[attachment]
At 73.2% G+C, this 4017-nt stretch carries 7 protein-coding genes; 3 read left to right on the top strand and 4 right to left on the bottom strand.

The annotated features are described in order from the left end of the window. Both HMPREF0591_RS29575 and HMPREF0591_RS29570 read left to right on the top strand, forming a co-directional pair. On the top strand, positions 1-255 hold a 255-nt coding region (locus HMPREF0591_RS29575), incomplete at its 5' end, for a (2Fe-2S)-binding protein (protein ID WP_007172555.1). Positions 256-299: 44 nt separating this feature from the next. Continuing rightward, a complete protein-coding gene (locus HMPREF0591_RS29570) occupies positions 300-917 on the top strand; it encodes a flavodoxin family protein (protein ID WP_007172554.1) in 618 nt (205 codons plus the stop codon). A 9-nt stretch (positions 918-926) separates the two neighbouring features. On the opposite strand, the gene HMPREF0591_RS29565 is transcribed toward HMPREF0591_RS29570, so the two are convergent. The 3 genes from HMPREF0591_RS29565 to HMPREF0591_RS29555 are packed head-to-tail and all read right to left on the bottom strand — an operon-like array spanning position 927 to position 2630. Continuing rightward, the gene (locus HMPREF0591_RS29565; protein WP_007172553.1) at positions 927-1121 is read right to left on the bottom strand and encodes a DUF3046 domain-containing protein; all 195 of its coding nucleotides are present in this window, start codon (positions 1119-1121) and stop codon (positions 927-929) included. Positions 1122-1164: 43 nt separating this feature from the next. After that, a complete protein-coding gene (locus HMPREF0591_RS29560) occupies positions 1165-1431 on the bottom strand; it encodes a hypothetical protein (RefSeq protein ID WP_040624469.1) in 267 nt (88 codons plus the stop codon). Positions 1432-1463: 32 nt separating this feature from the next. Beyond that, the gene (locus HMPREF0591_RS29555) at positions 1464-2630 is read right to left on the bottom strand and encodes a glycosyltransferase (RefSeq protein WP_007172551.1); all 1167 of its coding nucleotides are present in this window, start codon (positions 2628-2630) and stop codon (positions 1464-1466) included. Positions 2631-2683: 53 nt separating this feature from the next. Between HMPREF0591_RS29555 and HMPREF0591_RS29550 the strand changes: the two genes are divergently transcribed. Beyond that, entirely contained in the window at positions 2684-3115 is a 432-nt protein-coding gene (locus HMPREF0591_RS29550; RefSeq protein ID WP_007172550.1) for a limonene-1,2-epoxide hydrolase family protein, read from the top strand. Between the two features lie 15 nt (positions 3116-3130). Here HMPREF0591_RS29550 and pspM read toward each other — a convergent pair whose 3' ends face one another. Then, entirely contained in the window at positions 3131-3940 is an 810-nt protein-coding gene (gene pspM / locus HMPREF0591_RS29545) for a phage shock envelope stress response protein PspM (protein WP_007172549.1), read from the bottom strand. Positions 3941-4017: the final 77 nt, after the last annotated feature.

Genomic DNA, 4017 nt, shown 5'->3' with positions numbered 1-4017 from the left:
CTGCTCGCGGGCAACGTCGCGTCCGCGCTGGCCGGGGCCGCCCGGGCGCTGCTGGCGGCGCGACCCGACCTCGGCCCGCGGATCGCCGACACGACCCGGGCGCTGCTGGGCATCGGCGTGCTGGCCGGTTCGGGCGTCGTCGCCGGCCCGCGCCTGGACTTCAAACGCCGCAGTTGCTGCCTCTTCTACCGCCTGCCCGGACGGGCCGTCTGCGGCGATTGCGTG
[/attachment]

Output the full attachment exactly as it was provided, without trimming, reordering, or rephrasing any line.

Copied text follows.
At 73.2% G+C, this 4017-nt stretch carries 7 protein-coding genes; 3 read left to right on the top strand and 4 right to left on the bottom strand.

The annotated features are described in order from the left end of the window. Both HMPREF0591_RS29575 and HMPREF0591_RS29570 read left to right on the top strand, forming a co-directional pair. On the top strand, positions 1-255 hold a 255-nt coding region (locus HMPREF0591_RS29575), incomplete at its 5' end, for a (2Fe-2S)-binding protein (protein ID WP_007172555.1). Positions 256-299: 44 nt separating this feature from the next. Continuing rightward, a complete protein-coding gene (locus HMPREF0591_RS29570) occupies positions 300-917 on the top strand; it encodes a flavodoxin family protein (protein ID WP_007172554.1) in 618 nt (205 codons plus the stop codon). A 9-nt stretch (positions 918-926) separates the two neighbouring features. On the opposite strand, the gene HMPREF0591_RS29565 is transcribed toward HMPREF0591_RS29570, so the two are convergent. The 3 genes from HMPREF0591_RS29565 to HMPREF0591_RS29555 are packed head-to-tail and all read right to left on the bottom strand — an operon-like array spanning position 927 to position 2630. Continuing rightward, the gene (locus HMPREF0591_RS29565; protein WP_007172553.1) at positions 927-1121 is read right to left on the bottom strand and encodes a DUF3046 domain-containing protein; all 195 of its coding nucleotides are present in this window, start codon (positions 1119-1121) and stop codon (positions 927-929) included. Positions 1122-1164: 43 nt separating this feature from the next. After that, a complete protein-coding gene (locus HMPREF0591_RS29560) occupies positions 1165-1431 on the bottom strand; it encodes a hypothetical protein (RefSeq protein ID WP_040624469.1) in 267 nt (88 codons plus the stop codon). Positions 1432-1463: 32 nt separating this feature from the next. Beyond that, the gene (locus HMPREF0591_RS29555) at positions 1464-2630 is read right to left on the bottom strand and encodes a glycosyltransferase (RefSeq protein WP_007172551.1); all 1167 of its coding nucleotides are present in this window, start codon (positions 2628-2630) and stop codon (positions 1464-1466) included. Positions 2631-2683: 53 nt separating this feature from the next. Between HMPREF0591_RS29555 and HMPREF0591_RS29550 the strand changes: the two genes are divergently transcribed. Beyond that, entirely contained in the window at positions 2684-3115 is a 432-nt protein-coding gene (locus HMPREF0591_RS29550; RefSeq protein ID WP_007172550.1) for a limonene-1,2-epoxide hydrolase family protein, read from the top strand. Between the two features lie 15 nt (positions 3116-3130). Here HMPREF0591_RS29550 and pspM read toward each other — a convergent pair whose 3' ends face one another. Then, entirely contained in the window at positions 3131-3940 is an 810-nt protein-coding gene (gene pspM / locus HMPREF0591_RS29545) for a phage shock envelope stress response protein PspM (protein WP_007172549.1), read from the bottom strand. Positions 3941-4017: the final 77 nt, after the last annotated feature.

Genomic DNA, 4017 nt, shown 5'->3' with positions numbered 1-4017 from the left:
CTGCTCGCGGGCAACGTCGCGTCCGCGCTGGCCGGGGCCGCCCGGGCGCTGCTGGCGGCGCGACCCGACCTCGGCCCGCGGATCGCCGACACGACCCGGGCGCTGCTGGGCATCGGCGTGCTGGCCGGTTCGGGCGTCGTCGCCGGCCCGCGCCTGGACTTCAAACGCCGCAGTTGCTGCCTCTTCTACCGCCTGCCCGGACGGGCCGTCTGCGGCGATTGCGTG